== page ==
When COVID-19 restrictions were first introduced, ADMiRE clinicians received a surge of requests for prescriptions for stimulant medication (a Schedule 2 controlled drug in Ireland) because families were concerned about future supply and accessibility. However, this involved an excessive number of journeys between the CAMHS, the GP and then the pharmacy, therefore GPs began accepting e-mail prescriptions from ADMiRE clinicians, and emailing these directly to the patients’ pharmacy, requiring only one journey for the family to collect medication.

Unsurprisingly, the referral rate for ADHD has dropped by approximately 80% since the emergence of COVID-19 in Ireland, and when restrictions ease it is probable that there will be a surge of referrals for a variety of mental health concerns, including ADHD.

Difficulties reported by families

A number of themes emerged during telephone consultations in ADMiRE during the first 4 weeks following the implementation of COVID-19 restrictions. In almost all cases, parents/caregivers reported an improvement in the behaviour and mood of the young person since schools had closed. This included a number of adolescents with ADHD and conduct disorder who were reported to have improved behaviourally and were respecting restrictions; this was attributed to their concern over vulnerable family members. In contrast, young people with ADHD and comorbid autism spectrum disorder were reported to be struggling with the lack of structure and routine, as reflected in an increase in irritability, oppositionality and challenging behaviours. In the majority of families, sleep patterns deteriorated, with sleep-onset times pushed forward by approximately 3 hours.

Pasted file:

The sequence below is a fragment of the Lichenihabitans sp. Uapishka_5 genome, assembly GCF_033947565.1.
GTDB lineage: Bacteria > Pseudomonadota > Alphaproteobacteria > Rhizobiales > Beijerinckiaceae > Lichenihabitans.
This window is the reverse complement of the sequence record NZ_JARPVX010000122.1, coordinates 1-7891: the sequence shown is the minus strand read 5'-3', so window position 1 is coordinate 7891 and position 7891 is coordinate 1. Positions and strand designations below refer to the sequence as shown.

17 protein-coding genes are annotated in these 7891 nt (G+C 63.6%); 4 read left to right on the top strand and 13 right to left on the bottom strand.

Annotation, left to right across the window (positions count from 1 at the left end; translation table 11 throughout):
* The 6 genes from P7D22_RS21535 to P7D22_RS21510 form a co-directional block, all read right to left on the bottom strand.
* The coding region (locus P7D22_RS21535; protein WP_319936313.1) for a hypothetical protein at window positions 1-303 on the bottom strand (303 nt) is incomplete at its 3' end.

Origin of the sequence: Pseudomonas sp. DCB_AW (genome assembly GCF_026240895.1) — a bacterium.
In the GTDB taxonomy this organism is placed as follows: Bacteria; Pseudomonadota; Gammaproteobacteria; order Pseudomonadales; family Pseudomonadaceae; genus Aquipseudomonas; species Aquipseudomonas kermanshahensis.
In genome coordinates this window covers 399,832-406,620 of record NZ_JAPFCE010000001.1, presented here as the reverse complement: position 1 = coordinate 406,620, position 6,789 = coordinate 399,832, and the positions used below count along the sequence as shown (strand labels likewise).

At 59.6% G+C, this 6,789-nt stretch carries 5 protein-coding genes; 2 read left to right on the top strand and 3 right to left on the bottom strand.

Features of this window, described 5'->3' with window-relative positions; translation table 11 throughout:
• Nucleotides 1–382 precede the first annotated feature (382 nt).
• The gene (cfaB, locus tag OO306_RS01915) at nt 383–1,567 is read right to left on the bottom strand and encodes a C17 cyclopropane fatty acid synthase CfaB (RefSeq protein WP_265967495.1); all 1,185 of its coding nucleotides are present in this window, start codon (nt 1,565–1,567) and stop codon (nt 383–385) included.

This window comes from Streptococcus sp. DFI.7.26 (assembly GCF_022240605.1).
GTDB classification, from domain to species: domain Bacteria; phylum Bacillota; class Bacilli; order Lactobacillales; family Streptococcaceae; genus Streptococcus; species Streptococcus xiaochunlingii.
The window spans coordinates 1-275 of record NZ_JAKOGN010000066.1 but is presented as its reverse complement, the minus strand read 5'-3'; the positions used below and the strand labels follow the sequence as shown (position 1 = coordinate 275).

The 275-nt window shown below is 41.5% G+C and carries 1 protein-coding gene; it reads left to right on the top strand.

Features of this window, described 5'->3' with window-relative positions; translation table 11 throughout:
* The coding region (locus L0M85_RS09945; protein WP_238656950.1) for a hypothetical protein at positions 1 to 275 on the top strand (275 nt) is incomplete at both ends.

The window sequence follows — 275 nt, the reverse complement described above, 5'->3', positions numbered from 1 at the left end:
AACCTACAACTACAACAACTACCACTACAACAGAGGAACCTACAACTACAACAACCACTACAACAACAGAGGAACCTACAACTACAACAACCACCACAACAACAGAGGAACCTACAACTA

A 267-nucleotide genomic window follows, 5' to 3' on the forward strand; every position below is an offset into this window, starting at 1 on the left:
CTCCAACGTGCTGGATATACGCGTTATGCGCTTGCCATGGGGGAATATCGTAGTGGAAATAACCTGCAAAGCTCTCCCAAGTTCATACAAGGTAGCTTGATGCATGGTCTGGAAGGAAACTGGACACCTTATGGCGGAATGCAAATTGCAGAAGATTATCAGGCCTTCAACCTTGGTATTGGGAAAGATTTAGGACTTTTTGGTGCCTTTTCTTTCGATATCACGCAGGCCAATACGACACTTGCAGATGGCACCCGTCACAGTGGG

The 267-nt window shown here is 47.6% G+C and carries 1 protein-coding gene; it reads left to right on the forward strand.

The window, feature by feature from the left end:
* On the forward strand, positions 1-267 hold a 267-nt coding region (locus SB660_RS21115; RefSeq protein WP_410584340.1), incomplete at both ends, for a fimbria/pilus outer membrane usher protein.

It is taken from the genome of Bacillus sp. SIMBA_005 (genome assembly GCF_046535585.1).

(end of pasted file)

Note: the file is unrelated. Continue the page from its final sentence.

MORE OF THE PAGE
Evidence base for the use of telepsychiatry in ADHD

Amid the COVID-19 pandemic, CAMHS need to find new ways to provide a sustainable service to young people in Ireland, including the use of technology such as videoconferencing to deliver mental health care remotely, known as telepsychiatry. This approach may be particularly suited to the assessment and management of ADHD, permitting sustainable, effective assessment and intervention.